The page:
The Corner

CNN and Me

Yesterday I did an interview with CNN, which I was told would focus on how the stem-cell issues were playing in this year’s races. I wanted to talk about how the Michael J. Fox ads, and the affiliated campaigns, were a) promoting cloning and b) being dishonest. The interviewer wanted to talk about Rush Limbaugh.

When the segment appeared, I got two comments in. I said that candidates such as Jim Talent were not going to be hurt by the controversy over Rush Limbaugh’s remarks, however “foolish” and “unhelpful” they were. (At the time I was not aware that Fox has said that in the past he has gone off his medications to dramatize his illness for political effect.) And I said that critics of the ads should point out how they oversimplify the issues. I didn’t get a chance to say anything about cloning, or the pro-cloning campaign’s dishonesty. The segment ended with the reporter saying that Fox denied supporting cloning or egg farming.

They only had a few minutes for this segment, and they wanted to touch a lot of bases, so I’m not complaining about the snippets from my interview that CNN chose to use. But today they’ve been running the bit on Limbaugh with the emphasis on my distancing myself from his comments, and I do think that they’re playing up the Limbaugh story in part to help their team in the elections.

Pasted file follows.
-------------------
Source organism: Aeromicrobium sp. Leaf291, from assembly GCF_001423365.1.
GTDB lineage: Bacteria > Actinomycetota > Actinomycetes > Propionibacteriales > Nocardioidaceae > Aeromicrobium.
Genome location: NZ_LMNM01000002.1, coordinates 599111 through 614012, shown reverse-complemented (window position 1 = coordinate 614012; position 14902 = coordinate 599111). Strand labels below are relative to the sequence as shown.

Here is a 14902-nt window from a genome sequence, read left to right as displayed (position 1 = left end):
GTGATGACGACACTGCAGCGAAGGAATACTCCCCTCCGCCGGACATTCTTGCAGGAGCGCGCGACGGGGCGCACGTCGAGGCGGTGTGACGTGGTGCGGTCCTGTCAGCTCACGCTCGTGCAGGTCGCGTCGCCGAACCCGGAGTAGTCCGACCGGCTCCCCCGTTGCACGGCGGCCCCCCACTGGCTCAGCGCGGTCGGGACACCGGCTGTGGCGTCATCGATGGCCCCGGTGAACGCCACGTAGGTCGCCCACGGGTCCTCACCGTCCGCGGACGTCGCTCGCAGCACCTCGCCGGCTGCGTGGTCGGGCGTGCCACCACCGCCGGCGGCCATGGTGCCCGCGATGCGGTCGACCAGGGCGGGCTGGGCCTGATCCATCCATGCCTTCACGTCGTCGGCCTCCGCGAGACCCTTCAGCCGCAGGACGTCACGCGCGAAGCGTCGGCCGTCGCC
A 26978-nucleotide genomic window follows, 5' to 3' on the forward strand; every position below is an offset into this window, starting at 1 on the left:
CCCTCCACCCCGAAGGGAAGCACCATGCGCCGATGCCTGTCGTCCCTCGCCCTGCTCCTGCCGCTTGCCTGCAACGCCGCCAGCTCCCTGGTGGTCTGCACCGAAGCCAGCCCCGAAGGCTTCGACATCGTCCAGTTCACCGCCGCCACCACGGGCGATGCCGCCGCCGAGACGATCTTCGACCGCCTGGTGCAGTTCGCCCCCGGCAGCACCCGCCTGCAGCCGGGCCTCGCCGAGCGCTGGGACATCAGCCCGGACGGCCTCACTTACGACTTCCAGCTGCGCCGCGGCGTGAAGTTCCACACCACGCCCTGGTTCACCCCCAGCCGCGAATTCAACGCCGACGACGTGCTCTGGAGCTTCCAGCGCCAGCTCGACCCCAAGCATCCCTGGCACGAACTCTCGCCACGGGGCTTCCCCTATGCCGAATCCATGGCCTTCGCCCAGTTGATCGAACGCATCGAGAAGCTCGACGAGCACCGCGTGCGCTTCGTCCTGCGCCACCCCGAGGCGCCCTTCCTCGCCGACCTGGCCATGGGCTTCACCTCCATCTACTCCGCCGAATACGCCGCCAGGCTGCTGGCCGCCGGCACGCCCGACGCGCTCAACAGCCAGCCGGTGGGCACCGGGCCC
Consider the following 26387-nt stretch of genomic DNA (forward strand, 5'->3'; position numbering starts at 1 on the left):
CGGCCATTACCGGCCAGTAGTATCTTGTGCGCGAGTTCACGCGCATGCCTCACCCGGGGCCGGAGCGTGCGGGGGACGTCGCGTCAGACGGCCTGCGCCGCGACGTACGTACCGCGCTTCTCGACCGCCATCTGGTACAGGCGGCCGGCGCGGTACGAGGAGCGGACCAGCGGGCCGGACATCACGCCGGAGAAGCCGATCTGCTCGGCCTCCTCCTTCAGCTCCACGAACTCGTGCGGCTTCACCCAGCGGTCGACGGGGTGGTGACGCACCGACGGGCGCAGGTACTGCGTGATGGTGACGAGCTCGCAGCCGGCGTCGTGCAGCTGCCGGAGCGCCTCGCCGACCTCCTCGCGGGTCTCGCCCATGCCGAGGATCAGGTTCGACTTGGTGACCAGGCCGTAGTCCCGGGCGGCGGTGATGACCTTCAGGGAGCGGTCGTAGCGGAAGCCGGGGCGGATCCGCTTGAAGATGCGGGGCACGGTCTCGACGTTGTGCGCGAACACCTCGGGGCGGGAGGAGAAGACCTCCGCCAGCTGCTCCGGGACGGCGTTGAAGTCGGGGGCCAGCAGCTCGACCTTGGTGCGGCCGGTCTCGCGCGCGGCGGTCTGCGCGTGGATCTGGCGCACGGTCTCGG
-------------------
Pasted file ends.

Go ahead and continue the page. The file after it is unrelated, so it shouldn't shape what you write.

Ramesh Ponnuru — Ramesh Ponnuru is a senior editor for National Review, a columnist for Bloomberg Opinion, a visiting fellow at the American Enterprise Institute, and a senior fellow at the National Review Institute.

Most Popular


Yes, Voter Fraud Is Real

M aybe ballot security isn’t such a bad thing after all. Democrats, who the day before yesterday were insisting that voter fraud didn’t exist, now believe that it was used to steal a North Carolina congressional seat from them — and they may well be right. Republican Mark Harris has a 905-vote lead ... Read More